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Today in class we reached the fourth basic principle of Latour’s ontology in Irreductions as depicted by Graham in the first chapter of Prince of Networks. As I formulate it:

The degree of reality possessed by an actant or object is a function of the number of its alliances with other actants.

Latour’s proposed object-oriented ontology differs from both my own and Harman’s in that under his conception objects or actants are defined by their relations. This is evident from this fourth ontological principle. For Latour, the more alliances an actant has the more real it is. Reciprocally, the less alliances an actant has, the less real it is. It seems to me that there are three senses of the term “reality” Latour is evoking:

1) An actant is real insofar as it is resistant to other actants.

2) An actant is real to the degree that it persists and endures through time and space.

3) The reality of an actant is a function of the magnitude and extensiveness of the effects it has on other actants.

According to the first sense of reality, a rock is real insofar as it resists another rock bumping into it. The second sense of reality coincides closely with intuitions we have about existence going all the way back to Plato where, as can be clearly seen in Plato’s divided line, the more fleeting something is the less real it is and the more enduring something is the more real it is. Consequently if simulacra or things like images in ponds are less real than objects, then this is because they cease to exist the minute clouds pass in front of the sun. If mathematical entities and forms are more real for Plato than objects, then this is because objects come-to-be and pass-away, whereas triangles always remain triangles and the Just or the Identical always remains the identical.

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soccer_momIn developing onticology or object-oriented ontology, one of the things I’ve been aiming at is what I call, following DeLanda, though developed in a different way, a flat ontology. A flat ontology is, to use a term my good friend Jerry the Anthropologist recently shared with me, a lumpy ontology. In referring to such an ontology as “lumpy”, I intend an ontology that is composed of a heterogeneity of different entities. As such, heterogenesis is one of the central questions of onticology. Heterogenesis is the question of how the disparate, the heterogeneous, enters into relations or imbroglios with one another to form a collective and a common. These imbroglios or collectives can be thought as logoi. Rather than a single logos for the world, we instead get islands of logoi where the organization governing these imbroglios are emergent results of ongoing heterogenesis.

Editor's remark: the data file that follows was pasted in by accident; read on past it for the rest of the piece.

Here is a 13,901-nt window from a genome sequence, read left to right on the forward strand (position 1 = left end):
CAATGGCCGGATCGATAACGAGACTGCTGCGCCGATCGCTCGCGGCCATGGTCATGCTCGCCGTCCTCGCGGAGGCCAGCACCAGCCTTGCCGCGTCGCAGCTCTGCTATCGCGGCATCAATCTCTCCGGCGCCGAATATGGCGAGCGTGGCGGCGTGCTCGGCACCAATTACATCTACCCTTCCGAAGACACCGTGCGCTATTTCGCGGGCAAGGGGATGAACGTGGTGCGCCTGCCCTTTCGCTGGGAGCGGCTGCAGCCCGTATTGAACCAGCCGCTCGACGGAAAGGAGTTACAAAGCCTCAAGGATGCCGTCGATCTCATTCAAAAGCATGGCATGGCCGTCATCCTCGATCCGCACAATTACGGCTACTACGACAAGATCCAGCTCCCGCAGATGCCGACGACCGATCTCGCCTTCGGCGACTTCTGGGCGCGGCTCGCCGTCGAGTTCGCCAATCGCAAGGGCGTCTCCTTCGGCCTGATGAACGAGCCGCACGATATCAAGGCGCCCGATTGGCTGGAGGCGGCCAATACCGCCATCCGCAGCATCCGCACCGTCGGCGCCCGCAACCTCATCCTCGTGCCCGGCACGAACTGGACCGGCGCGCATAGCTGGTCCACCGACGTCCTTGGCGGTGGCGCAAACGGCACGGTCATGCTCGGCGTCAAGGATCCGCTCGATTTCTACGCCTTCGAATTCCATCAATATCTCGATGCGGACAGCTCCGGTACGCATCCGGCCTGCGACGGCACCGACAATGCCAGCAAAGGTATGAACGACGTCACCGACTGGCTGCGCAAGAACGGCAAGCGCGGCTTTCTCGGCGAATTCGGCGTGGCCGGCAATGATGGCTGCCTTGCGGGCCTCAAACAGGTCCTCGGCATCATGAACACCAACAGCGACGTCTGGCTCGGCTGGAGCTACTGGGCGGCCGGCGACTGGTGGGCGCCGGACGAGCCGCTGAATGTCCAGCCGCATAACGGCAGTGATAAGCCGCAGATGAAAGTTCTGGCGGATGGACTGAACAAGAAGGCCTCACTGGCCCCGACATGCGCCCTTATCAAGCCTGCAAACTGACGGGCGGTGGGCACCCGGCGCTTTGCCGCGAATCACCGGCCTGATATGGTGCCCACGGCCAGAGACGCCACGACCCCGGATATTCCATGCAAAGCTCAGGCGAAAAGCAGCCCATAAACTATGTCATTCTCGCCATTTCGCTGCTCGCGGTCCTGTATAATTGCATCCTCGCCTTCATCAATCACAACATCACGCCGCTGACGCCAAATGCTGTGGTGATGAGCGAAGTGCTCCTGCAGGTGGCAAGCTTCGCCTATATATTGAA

The idea of a flat ontology can be fruitfully understood in contrast to materialisms. Where materialism posits a single type of entity– whatever that type might be –out of which all other entities are composed, a flat ontology is pluralistic, positing an infinite variety of different types of entities. Flat ontology does not reject the existence of material entities like quarks, atoms, and trees, but merely asserts that these aren’t the only types of entities that exist. Consequently, when onticology claims that “to be is to be an object”, this thesis is not equivalent to claiming that “to be is to be material”. A city is an object. Indeed, it is an object that contains a variety of other objects and that depends on a variety of other objects both in terms of its own endo-relational structure and its exo-relations to things outside its membrane. Nonetheless, were we to take an inventory of all the material objects included in the city we would not have the “city-ness of the city”. For all intents and purposes, nearly all the matter composing New Orleans remained after Hurricane Katrina, but it was a very different city after this event and its continued existence still remains in doubt.

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Vincent-Van-Gogh-The-Wheat-Field--1888-133375As I lay in bed fighting the flu this weekend I found myself once again reading Braudel’s Civilization & Capitalism. In my view, Braudel’s approach to history provides a model example of what an object-oriented analysis might look like. Braudel does not tell the story of the emergence of capitalism from the standpoint of ideas, political conflicts, nations, or “great men”, but rather from the standpoint of what he calls “material civilization”. Material history consists of those constraints and affordances upon which the social world is based at any given point in time. “Material life is made up of people and things. The study of things, of everything mankind makes or uses– food, housing, clothing, luxury, whether or not money is used, what sort of money is used, tools, coinage or its substitutes, framework of village and town… (31).” This material civilization thus consists of things such as the way in which food is produced, the epidemiology of disease, the sorts of foods produced, whether or not roads are present, the layout of towns and their relationship to the countryside, clothing styles, forms of cooking, weather patterns, wild animals, the relationship of nomads to agricultural society, technologies and technics, and so on.